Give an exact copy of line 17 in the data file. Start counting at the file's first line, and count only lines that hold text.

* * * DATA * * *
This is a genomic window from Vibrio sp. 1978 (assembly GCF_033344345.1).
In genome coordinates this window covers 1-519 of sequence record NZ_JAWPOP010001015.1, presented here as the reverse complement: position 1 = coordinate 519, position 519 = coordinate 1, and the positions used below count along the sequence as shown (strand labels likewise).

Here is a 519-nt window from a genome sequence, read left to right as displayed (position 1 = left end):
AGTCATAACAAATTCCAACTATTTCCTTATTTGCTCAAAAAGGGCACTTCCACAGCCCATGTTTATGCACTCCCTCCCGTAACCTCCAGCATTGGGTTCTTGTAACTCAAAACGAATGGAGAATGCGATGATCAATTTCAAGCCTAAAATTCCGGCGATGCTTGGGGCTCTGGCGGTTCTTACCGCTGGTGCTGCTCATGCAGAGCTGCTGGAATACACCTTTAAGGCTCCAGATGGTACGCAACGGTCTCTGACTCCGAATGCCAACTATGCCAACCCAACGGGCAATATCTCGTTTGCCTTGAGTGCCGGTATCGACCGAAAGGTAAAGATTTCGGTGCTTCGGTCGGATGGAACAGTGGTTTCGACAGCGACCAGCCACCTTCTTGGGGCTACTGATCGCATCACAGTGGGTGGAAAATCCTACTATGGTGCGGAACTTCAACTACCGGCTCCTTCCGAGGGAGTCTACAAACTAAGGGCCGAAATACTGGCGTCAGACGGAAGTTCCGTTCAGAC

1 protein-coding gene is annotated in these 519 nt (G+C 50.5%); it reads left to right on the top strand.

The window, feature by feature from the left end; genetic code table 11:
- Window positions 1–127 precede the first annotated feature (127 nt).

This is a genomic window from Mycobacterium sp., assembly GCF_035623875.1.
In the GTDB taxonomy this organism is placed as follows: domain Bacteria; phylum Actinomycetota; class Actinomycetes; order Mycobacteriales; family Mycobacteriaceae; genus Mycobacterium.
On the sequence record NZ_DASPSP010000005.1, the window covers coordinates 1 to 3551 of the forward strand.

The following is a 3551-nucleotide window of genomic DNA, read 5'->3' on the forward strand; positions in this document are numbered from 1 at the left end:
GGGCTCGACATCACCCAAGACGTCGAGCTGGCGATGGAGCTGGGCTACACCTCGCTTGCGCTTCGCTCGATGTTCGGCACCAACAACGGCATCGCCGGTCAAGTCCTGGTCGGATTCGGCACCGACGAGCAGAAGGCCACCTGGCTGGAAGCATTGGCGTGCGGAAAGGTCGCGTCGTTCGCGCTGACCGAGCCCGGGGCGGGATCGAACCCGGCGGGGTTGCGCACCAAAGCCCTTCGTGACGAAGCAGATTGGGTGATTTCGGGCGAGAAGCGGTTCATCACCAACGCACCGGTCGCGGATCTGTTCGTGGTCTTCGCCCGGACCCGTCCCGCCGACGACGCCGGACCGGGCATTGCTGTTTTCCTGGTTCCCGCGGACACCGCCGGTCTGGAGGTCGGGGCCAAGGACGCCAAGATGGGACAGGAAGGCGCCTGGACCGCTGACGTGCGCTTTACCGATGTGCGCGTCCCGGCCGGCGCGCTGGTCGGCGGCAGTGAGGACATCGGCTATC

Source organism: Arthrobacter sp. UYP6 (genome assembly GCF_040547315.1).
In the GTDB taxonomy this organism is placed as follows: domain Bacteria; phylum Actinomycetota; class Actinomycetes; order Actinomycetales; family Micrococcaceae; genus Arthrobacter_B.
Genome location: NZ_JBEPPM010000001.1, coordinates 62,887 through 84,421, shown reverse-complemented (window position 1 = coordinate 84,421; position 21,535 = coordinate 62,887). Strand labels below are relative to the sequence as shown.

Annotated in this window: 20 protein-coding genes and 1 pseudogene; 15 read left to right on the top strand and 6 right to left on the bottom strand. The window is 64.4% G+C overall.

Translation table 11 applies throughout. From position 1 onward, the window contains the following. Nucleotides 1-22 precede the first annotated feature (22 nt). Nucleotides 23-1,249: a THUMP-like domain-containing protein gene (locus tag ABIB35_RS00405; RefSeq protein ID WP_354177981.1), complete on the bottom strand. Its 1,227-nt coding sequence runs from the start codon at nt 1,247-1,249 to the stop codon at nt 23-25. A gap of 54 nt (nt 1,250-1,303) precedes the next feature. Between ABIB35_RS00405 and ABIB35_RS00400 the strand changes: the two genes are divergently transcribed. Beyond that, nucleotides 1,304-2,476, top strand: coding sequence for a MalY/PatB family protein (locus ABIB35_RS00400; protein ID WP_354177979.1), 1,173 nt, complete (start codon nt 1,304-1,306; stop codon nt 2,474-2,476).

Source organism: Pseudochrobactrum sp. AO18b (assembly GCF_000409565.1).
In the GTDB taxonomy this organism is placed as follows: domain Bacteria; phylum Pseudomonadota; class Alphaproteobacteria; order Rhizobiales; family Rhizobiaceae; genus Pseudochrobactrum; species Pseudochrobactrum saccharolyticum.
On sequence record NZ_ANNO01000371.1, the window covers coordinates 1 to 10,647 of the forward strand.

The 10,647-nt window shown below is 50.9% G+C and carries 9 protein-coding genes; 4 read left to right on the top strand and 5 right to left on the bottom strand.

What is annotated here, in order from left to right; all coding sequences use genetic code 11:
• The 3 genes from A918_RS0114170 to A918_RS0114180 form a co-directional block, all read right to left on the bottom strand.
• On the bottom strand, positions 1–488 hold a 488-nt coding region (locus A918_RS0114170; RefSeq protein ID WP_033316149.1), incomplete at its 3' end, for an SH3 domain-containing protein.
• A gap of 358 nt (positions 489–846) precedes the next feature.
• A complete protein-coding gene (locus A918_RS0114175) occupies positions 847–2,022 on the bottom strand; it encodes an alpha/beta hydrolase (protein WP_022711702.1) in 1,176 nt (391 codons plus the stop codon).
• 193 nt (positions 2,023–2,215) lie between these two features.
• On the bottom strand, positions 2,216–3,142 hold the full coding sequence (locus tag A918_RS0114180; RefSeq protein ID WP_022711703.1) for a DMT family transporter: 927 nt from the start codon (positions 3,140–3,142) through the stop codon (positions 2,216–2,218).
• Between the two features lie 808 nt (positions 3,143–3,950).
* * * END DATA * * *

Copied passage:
Translation table 11 applies throughout. From position 1 onward, the window contains the following. Nucleotides 1-22 precede the first annotated feature (22 nt). Nucleotides 23-1,249: a THUMP-like domain-containing protein gene (locus tag ABIB35_RS00405; RefSeq protein ID WP_354177981.1), complete on the bottom strand. Its 1,227-nt coding sequence runs from the start codon at nt 1,247-1,249 to the stop codon at nt 23-25. A gap of 54 nt (nt 1,250-1,303) precedes the next feature. Between ABIB35_RS00405 and ABIB35_RS00400 the strand changes: the two genes are divergently transcribed. Beyond that, nucleotides 1,304-2,476, top strand: coding sequence for a MalY/PatB family protein (locus ABIB35_RS00400; protein ID WP_354177979.1), 1,173 nt, complete (start codon nt 1,304-1,306; stop codon nt 2,474-2,476).